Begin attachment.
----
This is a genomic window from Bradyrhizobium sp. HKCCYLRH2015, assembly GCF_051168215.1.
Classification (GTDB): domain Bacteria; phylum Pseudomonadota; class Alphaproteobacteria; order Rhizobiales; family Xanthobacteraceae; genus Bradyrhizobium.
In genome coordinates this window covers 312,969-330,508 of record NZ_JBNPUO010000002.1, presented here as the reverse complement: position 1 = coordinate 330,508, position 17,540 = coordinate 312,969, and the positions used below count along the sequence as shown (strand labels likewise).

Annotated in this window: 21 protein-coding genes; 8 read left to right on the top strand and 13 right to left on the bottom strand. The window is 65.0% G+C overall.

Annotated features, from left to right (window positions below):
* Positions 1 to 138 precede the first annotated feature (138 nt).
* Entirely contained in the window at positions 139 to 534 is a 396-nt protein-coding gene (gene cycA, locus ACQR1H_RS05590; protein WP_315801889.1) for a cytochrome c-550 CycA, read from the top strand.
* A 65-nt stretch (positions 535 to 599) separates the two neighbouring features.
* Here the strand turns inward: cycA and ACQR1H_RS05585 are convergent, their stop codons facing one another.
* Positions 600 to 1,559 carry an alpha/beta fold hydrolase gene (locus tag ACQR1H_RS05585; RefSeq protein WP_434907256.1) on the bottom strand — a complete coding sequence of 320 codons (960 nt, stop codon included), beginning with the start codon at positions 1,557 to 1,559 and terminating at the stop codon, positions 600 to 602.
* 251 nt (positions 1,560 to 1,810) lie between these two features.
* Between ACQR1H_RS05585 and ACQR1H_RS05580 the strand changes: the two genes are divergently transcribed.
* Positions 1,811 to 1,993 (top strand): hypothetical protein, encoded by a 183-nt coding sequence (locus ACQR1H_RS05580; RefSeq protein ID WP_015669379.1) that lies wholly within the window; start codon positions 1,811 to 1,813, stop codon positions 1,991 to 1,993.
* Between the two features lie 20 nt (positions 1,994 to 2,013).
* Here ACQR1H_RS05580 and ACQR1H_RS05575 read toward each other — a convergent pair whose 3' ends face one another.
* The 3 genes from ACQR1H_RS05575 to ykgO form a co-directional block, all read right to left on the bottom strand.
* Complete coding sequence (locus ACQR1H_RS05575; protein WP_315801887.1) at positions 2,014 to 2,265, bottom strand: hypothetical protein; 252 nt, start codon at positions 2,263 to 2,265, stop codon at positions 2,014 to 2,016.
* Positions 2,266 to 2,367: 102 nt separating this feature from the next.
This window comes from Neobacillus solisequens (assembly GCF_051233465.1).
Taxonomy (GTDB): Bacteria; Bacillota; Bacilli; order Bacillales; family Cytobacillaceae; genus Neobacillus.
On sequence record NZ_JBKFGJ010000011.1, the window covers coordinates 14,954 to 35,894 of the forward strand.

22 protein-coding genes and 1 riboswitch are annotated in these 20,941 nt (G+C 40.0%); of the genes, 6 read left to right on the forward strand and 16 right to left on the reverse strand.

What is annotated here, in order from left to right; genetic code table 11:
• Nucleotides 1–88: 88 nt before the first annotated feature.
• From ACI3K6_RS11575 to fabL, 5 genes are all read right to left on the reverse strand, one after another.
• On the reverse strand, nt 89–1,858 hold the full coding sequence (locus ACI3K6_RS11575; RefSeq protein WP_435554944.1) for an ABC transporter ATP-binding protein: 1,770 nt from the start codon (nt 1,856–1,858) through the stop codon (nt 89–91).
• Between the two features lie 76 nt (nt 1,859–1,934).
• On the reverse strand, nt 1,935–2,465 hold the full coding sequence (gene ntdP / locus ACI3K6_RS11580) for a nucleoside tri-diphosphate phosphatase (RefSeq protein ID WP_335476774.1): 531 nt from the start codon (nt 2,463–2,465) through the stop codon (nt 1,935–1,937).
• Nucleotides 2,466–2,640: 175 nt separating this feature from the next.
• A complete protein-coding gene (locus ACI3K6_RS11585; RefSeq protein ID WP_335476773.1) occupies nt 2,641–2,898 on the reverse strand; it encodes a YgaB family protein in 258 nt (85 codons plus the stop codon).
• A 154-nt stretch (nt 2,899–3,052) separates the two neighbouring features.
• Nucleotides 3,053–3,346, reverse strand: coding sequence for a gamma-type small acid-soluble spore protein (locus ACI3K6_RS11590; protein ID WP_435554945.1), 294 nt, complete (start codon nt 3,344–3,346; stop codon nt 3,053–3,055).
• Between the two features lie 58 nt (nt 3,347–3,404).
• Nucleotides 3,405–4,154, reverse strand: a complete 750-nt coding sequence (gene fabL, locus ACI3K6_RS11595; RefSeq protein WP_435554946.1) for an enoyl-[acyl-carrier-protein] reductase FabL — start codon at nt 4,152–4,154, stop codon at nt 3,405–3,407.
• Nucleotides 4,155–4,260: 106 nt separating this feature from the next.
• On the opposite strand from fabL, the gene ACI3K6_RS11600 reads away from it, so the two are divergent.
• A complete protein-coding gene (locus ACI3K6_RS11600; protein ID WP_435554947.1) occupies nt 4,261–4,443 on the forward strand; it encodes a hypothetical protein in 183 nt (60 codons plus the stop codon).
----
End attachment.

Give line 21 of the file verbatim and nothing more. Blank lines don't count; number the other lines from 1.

On sequence record NZ_JBKFGJ010000011.1, the window covers coordinates 14,954 to 35,894 of the forward strand.